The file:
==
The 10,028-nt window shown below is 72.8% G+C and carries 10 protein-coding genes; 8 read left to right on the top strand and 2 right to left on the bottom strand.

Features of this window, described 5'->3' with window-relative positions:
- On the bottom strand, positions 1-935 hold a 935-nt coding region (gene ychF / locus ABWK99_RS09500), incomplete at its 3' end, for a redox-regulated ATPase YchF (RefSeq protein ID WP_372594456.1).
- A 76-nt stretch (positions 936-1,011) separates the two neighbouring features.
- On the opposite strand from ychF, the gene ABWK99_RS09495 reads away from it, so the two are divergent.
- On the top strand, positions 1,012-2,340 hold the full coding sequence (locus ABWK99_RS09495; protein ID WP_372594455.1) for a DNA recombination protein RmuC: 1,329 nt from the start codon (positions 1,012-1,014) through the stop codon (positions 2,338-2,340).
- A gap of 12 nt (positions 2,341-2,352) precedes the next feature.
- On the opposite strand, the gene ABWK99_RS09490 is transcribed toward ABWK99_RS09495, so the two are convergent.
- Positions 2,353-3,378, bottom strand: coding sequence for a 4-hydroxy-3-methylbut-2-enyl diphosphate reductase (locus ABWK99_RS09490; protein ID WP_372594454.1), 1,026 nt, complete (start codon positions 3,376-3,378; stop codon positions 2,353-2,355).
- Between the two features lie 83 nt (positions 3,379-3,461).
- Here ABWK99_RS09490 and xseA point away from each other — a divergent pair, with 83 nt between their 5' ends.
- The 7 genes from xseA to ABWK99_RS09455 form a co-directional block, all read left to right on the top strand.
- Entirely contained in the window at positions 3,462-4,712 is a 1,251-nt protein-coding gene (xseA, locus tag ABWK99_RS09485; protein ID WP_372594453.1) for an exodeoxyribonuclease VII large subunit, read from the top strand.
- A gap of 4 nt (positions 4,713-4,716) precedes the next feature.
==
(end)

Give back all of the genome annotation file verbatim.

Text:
The 10,028-nt window shown below is 72.8% G+C and carries 10 protein-coding genes; 8 read left to right on the top strand and 2 right to left on the bottom strand.

Features of this window, described 5'->3' with window-relative positions:
- On the bottom strand, positions 1-935 hold a 935-nt coding region (gene ychF / locus ABWK99_RS09500), incomplete at its 3' end, for a redox-regulated ATPase YchF (RefSeq protein ID WP_372594456.1).
- A 76-nt stretch (positions 936-1,011) separates the two neighbouring features.
- On the opposite strand from ychF, the gene ABWK99_RS09495 reads away from it, so the two are divergent.
- On the top strand, positions 1,012-2,340 hold the full coding sequence (locus ABWK99_RS09495; protein ID WP_372594455.1) for a DNA recombination protein RmuC: 1,329 nt from the start codon (positions 1,012-1,014) through the stop codon (positions 2,338-2,340).
- A gap of 12 nt (positions 2,341-2,352) precedes the next feature.
- On the opposite strand, the gene ABWK99_RS09490 is transcribed toward ABWK99_RS09495, so the two are convergent.
- Positions 2,353-3,378, bottom strand: coding sequence for a 4-hydroxy-3-methylbut-2-enyl diphosphate reductase (locus ABWK99_RS09490; protein ID WP_372594454.1), 1,026 nt, complete (start codon positions 3,376-3,378; stop codon positions 2,353-2,355).
- Between the two features lie 83 nt (positions 3,379-3,461).
- Here ABWK99_RS09490 and xseA point away from each other — a divergent pair, with 83 nt between their 5' ends.
- The 7 genes from xseA to ABWK99_RS09455 form a co-directional block, all read left to right on the top strand.
- Entirely contained in the window at positions 3,462-4,712 is a 1,251-nt protein-coding gene (xseA, locus tag ABWK99_RS09485; protein ID WP_372594453.1) for an exodeoxyribonuclease VII large subunit, read from the top strand.
- A gap of 4 nt (positions 4,713-4,716) precedes the next feature.